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made so by the statute of February 5, 1915, with this exception: That law says, Any secretary in the diplomatic service, consul general or consul”; while this bill provides that “any foreign-service officers " may be so detailed.
In other words, this section adapts the present law to this particular bill, that is all. It also changes the per diem from $5 per day to $8 per day when foreign-service officers are engaged upon this special temporary duty.
I would suggest a further amendment also, after the word “Washington” in line 6, page 8 of the bill (section 16), that it be specifically stated, “within the United States or abroad."
In the first place, the purpose of the section as it now stands and the manner in which it is executed, is to give a diplomatic or consular office on duty in the department, who is ordered, let us say, to Philadelphia or New York to attend a conference, a trade conference, for instance, a per diem of $8 a day while engaged on that work, because otherwise he would have to pay part of his expenses from his own pocket, which would be entirely unfair. It makes it clearer to add the words “ within the United States,” because that is what it applies to.
Mr. COOPER. At what point?
Mr. COCKRAN. You could say “within the United States or abroad.” That includes Washington.
Mr. CARR. I would like also, if the committee should agree with it, that the words or abroad " be added. In going to and coming from a post the law permits a per diem of $5 a day for subsistence in travel. But in a special assignment for some special duty, away from the post abroad, an officer can not get along on $5 a day in these days. I have in mind an occasion when a lot of our ships in the port of Bordeaux caused such an acute situation resulting in complaint against the consulate, I telegraphed the consul general at Paris to send Mr. Lay down to Bordeaux to look into that situation. Under our present regulations, Mr. Lay could only be paid $5 a day. What did it cost you, Mr. Lay?
Mr. LAY. It cost about $35 above my expenses, above the expenses that were allowed me by the Government.
Mr. COCKRAN. Not $35 a day?
Mr. COCKRAN. For how many days' service?
Mr. LAY. I may say that I was ordered while at home on leave to the National Foreign Trade Conference in Chicago in 1919, at which I delivered an address, on the instructions of the department, in respect to trade, and that trip cost me about $40 out of my own pocket above the limits of the amount that could be collected from the Government. The department was kind enough to reserve a hotel room for me in Chicago. The cost of the room alone was $4 a day, so I had left a dollar for subsistence above my room, which, of course, was not sufficient.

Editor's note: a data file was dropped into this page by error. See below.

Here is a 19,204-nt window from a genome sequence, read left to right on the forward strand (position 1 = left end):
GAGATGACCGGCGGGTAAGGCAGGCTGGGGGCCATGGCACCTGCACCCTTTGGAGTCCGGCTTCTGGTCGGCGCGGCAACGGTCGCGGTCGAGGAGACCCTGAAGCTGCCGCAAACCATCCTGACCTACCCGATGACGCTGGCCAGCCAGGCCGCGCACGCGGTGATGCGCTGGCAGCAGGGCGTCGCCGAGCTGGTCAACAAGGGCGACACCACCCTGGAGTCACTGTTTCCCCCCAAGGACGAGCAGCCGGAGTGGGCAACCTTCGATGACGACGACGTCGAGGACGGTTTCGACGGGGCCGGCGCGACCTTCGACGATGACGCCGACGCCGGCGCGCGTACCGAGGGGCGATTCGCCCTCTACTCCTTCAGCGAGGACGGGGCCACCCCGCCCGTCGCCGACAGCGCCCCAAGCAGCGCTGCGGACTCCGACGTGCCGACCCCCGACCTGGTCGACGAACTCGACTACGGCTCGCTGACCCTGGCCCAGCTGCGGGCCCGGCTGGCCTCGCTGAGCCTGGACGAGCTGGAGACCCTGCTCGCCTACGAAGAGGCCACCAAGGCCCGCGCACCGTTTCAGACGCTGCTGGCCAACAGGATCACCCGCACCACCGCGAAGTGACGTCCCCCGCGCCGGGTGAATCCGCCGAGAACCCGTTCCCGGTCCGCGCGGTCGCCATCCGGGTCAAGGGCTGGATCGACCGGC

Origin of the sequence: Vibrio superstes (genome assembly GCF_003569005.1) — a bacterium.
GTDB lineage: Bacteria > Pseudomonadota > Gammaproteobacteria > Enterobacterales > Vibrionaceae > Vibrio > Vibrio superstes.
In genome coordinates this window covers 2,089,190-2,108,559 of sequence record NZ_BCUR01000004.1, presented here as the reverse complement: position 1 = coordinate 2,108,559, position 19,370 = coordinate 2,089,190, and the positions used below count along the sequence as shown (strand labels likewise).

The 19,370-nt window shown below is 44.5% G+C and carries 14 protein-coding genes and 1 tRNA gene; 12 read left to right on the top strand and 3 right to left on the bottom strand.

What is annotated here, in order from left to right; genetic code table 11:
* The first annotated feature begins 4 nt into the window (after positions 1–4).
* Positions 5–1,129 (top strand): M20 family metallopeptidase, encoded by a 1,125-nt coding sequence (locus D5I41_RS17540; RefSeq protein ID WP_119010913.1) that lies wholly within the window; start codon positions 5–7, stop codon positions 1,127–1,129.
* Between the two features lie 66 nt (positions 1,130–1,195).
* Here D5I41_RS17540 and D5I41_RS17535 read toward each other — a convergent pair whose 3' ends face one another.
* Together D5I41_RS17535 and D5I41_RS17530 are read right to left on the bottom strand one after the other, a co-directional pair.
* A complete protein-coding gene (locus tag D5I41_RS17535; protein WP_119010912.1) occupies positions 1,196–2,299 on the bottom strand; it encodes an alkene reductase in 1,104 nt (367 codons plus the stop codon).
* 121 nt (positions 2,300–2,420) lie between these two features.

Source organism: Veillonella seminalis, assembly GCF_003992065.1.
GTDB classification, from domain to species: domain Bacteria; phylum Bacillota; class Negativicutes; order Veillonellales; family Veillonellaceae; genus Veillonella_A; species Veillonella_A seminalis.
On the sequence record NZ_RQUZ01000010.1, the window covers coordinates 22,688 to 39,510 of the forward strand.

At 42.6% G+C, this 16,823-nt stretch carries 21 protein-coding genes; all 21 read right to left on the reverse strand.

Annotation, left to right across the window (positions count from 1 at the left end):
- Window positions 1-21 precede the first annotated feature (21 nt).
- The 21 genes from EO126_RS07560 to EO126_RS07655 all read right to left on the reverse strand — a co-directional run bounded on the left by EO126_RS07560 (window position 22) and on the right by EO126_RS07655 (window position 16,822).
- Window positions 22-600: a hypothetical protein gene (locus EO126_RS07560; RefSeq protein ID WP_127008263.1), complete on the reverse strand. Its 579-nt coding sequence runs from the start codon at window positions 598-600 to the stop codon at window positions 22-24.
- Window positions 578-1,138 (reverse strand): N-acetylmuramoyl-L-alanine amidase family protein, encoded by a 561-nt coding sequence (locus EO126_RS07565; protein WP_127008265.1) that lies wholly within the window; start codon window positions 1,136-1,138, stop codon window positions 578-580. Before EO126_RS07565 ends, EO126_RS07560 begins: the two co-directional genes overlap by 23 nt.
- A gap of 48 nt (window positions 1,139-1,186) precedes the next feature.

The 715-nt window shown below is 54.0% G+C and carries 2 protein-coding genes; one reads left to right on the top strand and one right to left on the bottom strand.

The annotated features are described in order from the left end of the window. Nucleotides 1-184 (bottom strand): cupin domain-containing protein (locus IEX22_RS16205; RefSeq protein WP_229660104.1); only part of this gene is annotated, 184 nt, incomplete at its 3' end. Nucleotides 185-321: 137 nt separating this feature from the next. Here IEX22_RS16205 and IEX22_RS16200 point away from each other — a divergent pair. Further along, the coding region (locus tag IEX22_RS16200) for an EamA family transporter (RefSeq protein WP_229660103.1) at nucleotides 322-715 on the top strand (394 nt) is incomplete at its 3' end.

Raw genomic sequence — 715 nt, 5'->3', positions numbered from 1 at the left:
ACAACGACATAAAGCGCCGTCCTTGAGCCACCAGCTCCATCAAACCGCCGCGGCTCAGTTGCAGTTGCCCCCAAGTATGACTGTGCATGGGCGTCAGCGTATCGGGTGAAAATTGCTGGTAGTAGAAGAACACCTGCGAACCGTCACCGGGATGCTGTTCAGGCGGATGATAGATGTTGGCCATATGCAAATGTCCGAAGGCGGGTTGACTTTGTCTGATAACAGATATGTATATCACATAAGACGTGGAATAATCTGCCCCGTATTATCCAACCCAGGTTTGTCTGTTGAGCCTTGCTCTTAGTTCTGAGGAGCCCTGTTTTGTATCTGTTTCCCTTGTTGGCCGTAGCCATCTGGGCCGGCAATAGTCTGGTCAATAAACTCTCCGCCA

Mr. CARR. That occurs in every case where an officer of the department is ordered at the request of a foreign trade convention to confer with business men or to make an address before a business men's convention, and I submit the present allowance is not adequate.
Mr. MOORES. If you will allow me a suggestion, I think you ought to modify your amendment a little bit, because, if you say outside of the city of Washington and within the United States or abroad, that language, within the United States may be taken as ascripsio loco, and I think it would be better to put the amendment after the word “duty.” In the first place, duty any place outside of the city of Washington or abroad, and then insert the words "or abroad,” for the reason that I do not want some comptroller to construe that language,
“ within the United States.” as simply a description of the location of the city of Washington. That is what it amounts to.
Mr. ROGERS. You could cure the difficulty by saying “outside the city of Washington, either in the United States or abroad."
Mr. COCKRAN. “Whether in the United States or abroad.”
Mr. CARR. I will be very grateful for anything that you can suggest that will protect us from unfortunate decisions of the comptroller.
Mr. COCKRAN. We want to protect the bill from ambiguity.
Mr. ROGERS. Section 17, the retirement section, is long and somewhat intricate. Mr. Carr and Mr. Skinner have explained that.
Mr. CARR. Mr. Chairman, before we reach that I would like to suggest to the committee for its consideration this section, to be inserted after section 16. I do not know whether you would feel that it ought to be inserted or not.
“That whenever he deems it to be in the public interest the Secretary of State is authorized to order to the United States for trade conference work any forign service officers who have performed three years or more of continued service abroad: Provided, That in all such cases the expense of travel and subsistence shall be allowed in the same manner and under the same conditions as those applying to foreign service going to and returning from their posts."